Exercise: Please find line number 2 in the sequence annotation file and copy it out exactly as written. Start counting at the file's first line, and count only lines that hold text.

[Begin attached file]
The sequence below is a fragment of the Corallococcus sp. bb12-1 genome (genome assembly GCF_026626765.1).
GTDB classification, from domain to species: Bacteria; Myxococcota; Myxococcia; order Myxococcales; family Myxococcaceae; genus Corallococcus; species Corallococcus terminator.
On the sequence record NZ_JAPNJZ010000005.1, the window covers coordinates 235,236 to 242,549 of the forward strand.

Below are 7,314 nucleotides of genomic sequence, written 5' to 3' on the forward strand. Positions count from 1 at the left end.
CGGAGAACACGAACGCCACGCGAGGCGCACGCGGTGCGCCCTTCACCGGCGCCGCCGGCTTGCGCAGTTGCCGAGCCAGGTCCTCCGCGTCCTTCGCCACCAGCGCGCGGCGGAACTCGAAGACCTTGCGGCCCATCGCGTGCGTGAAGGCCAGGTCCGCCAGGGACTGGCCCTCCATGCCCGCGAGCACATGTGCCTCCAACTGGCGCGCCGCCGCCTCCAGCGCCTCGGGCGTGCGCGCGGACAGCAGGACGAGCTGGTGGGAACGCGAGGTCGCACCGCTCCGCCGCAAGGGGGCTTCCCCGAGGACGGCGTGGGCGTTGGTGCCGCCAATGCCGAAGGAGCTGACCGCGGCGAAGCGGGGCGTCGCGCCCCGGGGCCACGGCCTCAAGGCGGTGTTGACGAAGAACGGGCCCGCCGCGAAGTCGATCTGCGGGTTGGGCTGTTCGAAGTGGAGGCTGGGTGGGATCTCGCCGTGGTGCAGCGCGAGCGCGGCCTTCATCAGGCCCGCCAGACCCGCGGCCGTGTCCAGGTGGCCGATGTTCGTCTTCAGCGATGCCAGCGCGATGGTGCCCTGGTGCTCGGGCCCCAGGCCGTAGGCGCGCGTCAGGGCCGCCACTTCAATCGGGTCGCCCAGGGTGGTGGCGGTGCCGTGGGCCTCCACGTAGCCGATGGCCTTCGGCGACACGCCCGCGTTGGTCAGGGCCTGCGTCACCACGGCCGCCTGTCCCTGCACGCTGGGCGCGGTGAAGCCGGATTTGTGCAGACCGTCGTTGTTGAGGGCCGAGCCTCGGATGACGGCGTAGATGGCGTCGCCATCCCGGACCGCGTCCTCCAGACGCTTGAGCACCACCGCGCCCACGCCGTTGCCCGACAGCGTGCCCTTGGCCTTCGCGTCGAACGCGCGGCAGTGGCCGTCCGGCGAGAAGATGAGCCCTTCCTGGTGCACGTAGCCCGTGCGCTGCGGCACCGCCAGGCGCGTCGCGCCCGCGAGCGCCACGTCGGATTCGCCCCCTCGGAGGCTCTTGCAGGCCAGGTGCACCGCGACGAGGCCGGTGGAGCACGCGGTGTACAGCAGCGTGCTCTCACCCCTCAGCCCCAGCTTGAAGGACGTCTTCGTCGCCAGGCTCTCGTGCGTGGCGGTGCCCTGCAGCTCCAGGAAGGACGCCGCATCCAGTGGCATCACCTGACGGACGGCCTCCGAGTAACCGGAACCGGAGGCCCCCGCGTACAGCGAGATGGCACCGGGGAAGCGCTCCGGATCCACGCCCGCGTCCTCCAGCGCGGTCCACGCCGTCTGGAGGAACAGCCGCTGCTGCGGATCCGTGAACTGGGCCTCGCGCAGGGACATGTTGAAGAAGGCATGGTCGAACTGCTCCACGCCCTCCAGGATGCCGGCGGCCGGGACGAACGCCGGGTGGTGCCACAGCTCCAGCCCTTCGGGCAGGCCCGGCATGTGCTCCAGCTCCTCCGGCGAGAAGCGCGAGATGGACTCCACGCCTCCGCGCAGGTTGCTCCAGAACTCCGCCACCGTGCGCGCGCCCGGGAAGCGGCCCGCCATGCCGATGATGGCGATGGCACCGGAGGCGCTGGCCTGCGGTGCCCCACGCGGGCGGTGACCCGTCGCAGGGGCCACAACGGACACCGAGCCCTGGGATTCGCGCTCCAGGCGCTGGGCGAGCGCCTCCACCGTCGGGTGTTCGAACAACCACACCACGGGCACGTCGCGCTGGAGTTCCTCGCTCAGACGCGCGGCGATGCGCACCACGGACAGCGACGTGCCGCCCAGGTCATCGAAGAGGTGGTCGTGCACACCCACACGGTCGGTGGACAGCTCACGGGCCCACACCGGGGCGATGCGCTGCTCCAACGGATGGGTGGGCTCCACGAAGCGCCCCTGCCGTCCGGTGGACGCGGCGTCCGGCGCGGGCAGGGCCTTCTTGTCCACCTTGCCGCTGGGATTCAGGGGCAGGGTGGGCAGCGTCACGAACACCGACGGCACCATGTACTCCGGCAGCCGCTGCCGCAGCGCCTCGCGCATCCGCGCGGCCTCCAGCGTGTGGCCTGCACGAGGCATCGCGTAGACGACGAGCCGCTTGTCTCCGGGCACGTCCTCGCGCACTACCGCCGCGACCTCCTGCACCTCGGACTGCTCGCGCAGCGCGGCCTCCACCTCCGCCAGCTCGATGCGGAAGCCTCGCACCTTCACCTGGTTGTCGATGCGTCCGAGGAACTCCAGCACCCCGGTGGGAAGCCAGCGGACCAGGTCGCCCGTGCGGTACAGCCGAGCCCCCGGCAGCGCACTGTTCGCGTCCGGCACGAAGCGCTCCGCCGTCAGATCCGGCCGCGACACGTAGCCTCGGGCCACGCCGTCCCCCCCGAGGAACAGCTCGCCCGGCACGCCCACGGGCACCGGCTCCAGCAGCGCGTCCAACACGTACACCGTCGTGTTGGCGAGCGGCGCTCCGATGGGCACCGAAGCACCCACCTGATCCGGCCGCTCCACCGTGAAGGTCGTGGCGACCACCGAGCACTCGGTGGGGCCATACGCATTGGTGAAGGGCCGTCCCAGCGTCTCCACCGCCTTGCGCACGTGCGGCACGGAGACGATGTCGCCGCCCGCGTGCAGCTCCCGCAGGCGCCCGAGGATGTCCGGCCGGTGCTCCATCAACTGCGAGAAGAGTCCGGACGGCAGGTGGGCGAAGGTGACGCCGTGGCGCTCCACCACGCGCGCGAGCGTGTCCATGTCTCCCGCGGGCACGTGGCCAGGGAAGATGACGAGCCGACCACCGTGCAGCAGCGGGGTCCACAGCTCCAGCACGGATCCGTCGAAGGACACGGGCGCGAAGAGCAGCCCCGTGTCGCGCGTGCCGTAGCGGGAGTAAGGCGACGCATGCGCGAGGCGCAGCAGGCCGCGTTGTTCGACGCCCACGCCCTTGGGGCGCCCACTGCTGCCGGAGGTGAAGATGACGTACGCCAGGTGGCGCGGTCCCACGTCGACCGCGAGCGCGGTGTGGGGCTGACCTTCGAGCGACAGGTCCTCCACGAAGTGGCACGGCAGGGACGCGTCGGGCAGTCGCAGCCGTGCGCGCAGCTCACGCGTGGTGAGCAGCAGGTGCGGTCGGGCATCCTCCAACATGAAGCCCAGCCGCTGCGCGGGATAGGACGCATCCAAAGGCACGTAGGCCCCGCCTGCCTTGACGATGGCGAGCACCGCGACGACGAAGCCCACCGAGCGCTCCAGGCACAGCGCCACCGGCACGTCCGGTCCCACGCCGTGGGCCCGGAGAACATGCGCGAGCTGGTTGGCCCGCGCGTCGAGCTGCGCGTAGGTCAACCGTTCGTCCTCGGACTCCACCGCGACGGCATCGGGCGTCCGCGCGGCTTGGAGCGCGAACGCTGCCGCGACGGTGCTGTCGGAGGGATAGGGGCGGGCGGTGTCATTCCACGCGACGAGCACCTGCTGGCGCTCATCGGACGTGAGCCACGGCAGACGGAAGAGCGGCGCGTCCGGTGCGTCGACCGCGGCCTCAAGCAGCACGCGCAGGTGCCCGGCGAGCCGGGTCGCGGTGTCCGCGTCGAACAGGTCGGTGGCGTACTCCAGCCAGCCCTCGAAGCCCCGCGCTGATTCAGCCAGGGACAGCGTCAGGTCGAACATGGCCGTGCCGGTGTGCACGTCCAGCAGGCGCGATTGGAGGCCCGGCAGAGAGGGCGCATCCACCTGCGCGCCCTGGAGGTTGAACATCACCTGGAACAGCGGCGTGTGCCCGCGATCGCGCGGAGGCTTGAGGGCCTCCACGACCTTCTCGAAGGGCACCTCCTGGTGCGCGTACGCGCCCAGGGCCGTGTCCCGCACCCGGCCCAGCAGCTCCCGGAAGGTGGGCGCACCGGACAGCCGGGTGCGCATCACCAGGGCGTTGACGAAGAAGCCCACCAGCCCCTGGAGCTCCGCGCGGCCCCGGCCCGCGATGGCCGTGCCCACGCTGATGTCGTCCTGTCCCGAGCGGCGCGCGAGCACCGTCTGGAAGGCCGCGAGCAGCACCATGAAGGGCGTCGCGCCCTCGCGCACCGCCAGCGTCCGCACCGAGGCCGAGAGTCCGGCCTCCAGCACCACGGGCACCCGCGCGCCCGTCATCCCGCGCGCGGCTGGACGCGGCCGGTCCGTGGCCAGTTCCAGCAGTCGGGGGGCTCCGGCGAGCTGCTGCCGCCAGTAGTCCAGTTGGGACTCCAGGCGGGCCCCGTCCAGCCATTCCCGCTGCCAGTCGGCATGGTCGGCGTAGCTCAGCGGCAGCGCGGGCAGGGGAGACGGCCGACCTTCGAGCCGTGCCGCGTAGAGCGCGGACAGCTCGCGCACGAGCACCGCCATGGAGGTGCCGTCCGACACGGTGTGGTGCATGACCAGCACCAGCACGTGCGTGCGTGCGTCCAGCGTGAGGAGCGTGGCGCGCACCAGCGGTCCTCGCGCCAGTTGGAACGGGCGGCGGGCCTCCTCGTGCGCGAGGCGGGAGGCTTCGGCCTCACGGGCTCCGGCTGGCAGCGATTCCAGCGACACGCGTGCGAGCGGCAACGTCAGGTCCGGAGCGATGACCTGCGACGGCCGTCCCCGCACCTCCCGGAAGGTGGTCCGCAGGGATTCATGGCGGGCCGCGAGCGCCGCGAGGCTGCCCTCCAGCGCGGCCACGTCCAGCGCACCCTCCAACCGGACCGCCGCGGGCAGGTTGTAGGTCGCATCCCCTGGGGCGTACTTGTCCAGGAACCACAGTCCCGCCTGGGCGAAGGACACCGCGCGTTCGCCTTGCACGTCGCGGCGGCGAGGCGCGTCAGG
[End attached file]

GTDB classification, from domain to species: Bacteria; Myxococcota; Myxococcia; order Myxococcales; family Myxococcaceae; genus Corallococcus; species Corallococcus terminator.